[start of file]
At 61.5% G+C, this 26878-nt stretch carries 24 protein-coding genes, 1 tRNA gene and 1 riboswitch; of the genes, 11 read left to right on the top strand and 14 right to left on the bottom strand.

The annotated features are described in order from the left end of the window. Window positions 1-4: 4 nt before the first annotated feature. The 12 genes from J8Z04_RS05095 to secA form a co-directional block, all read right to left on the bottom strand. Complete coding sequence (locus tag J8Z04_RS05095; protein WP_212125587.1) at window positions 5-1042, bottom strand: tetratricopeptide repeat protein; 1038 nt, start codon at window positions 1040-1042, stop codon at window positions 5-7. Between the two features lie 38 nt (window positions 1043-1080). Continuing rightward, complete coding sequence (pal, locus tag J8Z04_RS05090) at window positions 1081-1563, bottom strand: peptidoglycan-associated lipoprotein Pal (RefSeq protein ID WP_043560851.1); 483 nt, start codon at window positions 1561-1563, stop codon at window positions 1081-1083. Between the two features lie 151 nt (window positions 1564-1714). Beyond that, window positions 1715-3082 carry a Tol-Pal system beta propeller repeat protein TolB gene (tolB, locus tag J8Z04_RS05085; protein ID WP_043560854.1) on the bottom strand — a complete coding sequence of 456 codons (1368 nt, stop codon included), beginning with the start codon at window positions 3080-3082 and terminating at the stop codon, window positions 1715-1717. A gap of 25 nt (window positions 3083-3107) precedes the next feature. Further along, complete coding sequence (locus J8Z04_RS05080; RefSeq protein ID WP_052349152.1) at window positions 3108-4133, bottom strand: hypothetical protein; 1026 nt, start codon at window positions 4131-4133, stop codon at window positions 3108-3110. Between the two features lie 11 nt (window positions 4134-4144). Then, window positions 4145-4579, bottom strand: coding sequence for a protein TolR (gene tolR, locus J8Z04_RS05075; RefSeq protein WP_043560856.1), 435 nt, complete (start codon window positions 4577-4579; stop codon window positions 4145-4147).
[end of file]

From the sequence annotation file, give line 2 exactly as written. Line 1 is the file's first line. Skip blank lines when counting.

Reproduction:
The annotated features are described in order from the left end of the window. Window positions 1-4: 4 nt before the first annotated feature. The 12 genes from J8Z04_RS05095 to secA form a co-directional block, all read right to left on the bottom strand. Complete coding sequence (locus tag J8Z04_RS05095; protein WP_212125587.1) at window positions 5-1042, bottom strand: tetratricopeptide repeat protein; 1038 nt, start codon at window positions 1040-1042, stop codon at window positions 5-7. Between the two features lie 38 nt (window positions 1043-1080). Continuing rightward, complete coding sequence (pal, locus tag J8Z04_RS05090) at window positions 1081-1563, bottom strand: peptidoglycan-associated lipoprotein Pal (RefSeq protein ID WP_043560851.1); 483 nt, start codon at window positions 1561-1563, stop codon at window positions 1081-1083. Between the two features lie 151 nt (window positions 1564-1714). Beyond that, window positions 1715-3082 carry a Tol-Pal system beta propeller repeat protein TolB gene (tolB, locus tag J8Z04_RS05085; protein ID WP_043560854.1) on the bottom strand — a complete coding sequence of 456 codons (1368 nt, stop codon included), beginning with the start codon at window positions 3080-3082 and terminating at the stop codon, window positions 1715-1717. A gap of 25 nt (window positions 3083-3107) precedes the next feature. Further along, complete coding sequence (locus J8Z04_RS05080; RefSeq protein ID WP_052349152.1) at window positions 3108-4133, bottom strand: hypothetical protein; 1026 nt, start codon at window positions 4131-4133, stop codon at window positions 3108-3110. Between the two features lie 11 nt (window positions 4134-4144). Then, window positions 4145-4579, bottom strand: coding sequence for a protein TolR (gene tolR, locus J8Z04_RS05075; RefSeq protein WP_043560856.1), 435 nt, complete (start codon window positions 4577-4579; stop codon window positions 4145-4147).